AstraZeneca vaccine pause nothing for Islanders to worry about, expert says

·4 min read
Rod Russell, a professor of immunology and infectious diseases with Memorial University, says Islanders should watch for symptoms from the AstraZeneca vaccine for 20 days, but have little to worry about. (CBC - image credit)
Rod Russell, a professor of immunology and infectious diseases with Memorial University, says Islanders should watch for symptoms from the AstraZeneca vaccine for 20 days, but have little to worry about. (CBC - image credit)

A professor on the faculty of medicine at Memorial University of Newfoundland says young people on P.E.I. who have received the AstraZeneca-Oxford vaccine shouldn't worry about the pause in the Island's rollout over concerns about blood clots.

"I don't think people should be any more worried about COVID-19 vaccines than they were last week," said Rod Russell, who studies viruses and the immune system.

P.E.I. suspended its use of the AstraZeneca-Oxford COVID-19 vaccine for 18- to 29-year-olds on Monday, as Canada's National Advisory Committee on Immunization (NACI) recommended a pause in the use of the AstraZeneca vaccine on those under the age of 55.

The change in guidance comes following reports of rare blood clots in a small number of immunized patients in Europe. There have been no reported cases in Canada.

Health officials said any Islanders who have had the AstraZeneca vaccine and develop these symptoms four to 20 days after getting vaccinated should immediately seek medical attention:

  • Shortness of breath.

  • Chest pain.

  • Leg swelling.

  • Persistent abdominal pain.

  • Sudden onset of severe or persistent headache or blurred vision.

  • Skin bruising other than at the site of vaccination.

"Of course, every time there's bad news about any of the vaccines, it's going to make people a little more concerned," Russell said. "But we can't argue with the fact that the odds are really low with these blood clot issues."

Based on early research out of Europe, the clots are potentially deadly but seem to be rare, occurring in anywhere from 1 in every 125,000 to 1 in 1 million people. Russell compared the odds with plane crashes or lightning strikes.

Vaccine hesitancy

He said it's unfortunate that the pause will likely increase some people's hesitancy to get a vaccine, including among those who felt vaccine development was carried out too quickly.

"The truth is, the blood clot issue that we're dealing with now is so infrequent and so rare that I don't think if we had done even more clinical trials and longer clinical trials, we might not have even seen this, because it's so infrequent," he said.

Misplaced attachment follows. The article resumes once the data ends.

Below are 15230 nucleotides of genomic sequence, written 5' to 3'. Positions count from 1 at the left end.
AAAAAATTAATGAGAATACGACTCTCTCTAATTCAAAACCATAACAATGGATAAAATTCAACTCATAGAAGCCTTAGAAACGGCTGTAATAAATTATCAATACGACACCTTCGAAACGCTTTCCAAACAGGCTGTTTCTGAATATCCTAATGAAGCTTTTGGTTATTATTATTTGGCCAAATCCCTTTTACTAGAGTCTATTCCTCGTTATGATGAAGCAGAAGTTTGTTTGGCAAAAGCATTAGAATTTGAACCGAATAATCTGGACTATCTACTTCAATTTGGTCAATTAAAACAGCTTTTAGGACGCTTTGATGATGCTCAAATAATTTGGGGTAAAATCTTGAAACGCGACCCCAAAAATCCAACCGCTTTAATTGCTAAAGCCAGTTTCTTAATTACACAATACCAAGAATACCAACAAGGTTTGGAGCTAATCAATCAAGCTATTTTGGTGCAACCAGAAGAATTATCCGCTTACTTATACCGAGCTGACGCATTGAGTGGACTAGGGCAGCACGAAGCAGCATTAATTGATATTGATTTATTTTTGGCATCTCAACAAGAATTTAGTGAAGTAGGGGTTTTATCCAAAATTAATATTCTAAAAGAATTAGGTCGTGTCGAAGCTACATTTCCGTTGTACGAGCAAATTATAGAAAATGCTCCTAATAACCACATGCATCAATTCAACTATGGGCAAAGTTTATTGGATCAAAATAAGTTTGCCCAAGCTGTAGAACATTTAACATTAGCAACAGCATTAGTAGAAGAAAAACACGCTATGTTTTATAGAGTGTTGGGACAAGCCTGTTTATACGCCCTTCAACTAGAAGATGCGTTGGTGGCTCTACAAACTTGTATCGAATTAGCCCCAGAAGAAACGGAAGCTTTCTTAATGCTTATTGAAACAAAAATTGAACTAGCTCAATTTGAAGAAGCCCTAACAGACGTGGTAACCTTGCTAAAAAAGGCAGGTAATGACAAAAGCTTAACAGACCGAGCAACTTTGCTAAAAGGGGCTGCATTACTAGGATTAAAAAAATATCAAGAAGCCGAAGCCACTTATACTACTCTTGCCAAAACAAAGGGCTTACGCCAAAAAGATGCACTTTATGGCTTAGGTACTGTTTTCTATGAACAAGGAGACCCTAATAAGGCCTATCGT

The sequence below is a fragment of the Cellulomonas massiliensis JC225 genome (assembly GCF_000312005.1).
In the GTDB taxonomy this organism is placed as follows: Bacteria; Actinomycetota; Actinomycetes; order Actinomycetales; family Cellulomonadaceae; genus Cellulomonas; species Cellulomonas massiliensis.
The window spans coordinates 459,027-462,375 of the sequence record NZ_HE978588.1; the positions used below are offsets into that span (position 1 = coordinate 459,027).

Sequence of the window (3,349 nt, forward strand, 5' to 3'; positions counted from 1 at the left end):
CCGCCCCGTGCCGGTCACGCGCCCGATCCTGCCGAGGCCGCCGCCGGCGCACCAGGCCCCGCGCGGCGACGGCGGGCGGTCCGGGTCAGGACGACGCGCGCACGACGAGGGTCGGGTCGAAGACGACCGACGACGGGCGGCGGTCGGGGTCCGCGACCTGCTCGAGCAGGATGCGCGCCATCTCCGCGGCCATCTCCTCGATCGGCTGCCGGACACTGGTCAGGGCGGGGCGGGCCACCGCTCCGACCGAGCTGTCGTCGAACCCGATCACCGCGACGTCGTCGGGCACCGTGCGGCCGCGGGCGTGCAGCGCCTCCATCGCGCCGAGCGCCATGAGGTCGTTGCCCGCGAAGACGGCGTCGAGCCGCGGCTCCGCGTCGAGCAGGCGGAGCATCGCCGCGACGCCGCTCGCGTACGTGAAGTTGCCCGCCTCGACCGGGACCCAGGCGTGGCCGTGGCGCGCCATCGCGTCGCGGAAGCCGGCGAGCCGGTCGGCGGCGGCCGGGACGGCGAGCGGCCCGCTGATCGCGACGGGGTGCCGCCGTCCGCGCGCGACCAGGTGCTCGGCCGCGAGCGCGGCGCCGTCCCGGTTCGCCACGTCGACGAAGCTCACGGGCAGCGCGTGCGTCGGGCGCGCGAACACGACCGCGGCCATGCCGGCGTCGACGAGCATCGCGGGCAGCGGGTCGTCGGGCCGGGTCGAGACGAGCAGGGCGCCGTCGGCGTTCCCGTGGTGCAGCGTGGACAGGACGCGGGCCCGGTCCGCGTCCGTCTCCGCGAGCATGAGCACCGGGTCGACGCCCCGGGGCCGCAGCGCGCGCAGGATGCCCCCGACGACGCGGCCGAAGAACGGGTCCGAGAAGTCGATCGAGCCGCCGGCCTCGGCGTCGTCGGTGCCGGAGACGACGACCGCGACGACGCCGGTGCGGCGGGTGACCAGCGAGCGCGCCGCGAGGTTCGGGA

"You had to test millions of people, which you wouldn't do in a vaccine trial, to find people having such a low frequency issue."

He said the approximately 1,700 Islanders who received doses should watch for the symptoms.

"But we can't forget the fact that millions of people have had these vaccines by now and haven't had any of these issues," he said. He said he'd rather take those odds than the risks of catching COVID-19.

An elderly man is administered the AstraZeneca COVID-19 vaccine in San Juan, metro Manila, Philippines. Millions of people worldwide have received the vaccine.
An elderly man is administered the AstraZeneca COVID-19 vaccine in San Juan, metro Manila, Philippines. Millions of people worldwide have received the vaccine.(Ezra Acayan/Getty Images)

Some dose recipients not worried

Two servers in Charlottetown who received the first dose of the vaccine say the pause has been the talk of the town — and despite some initial concerns, they now seem happy to have received the jab.

Janhvi Chaudhari — who questions whether she'd have gotten the shot if she'd known about the possible clotting risk beforehand — says the fact her colleagues also received their first dose and have no apparent symptoms beyond headaches and sore arms gives her some reassurance.

"I was like, OK, I'm not the only one who took that vaccine," she said. "So I think it will be fine for everybody."

She says given the risks of COVID-19, getting the shot was likely worth it, and her bigger concern now is what to do about her second dose, which had been scheduled for July 7.

Sophia Bell said she was shocked and disappointed about the initial news of the suspension, but as she's read more she's become less concerned.

"There's more blood clots in birth control," she said.

Bell said the concern among her and her colleagues has become less about potential dangers and more about hoping that vaccine distribution will be restarted.

"I just really hope we can get our second dose and that we can go dancing. We can dance and listen to music and hug. I just want to hug people."

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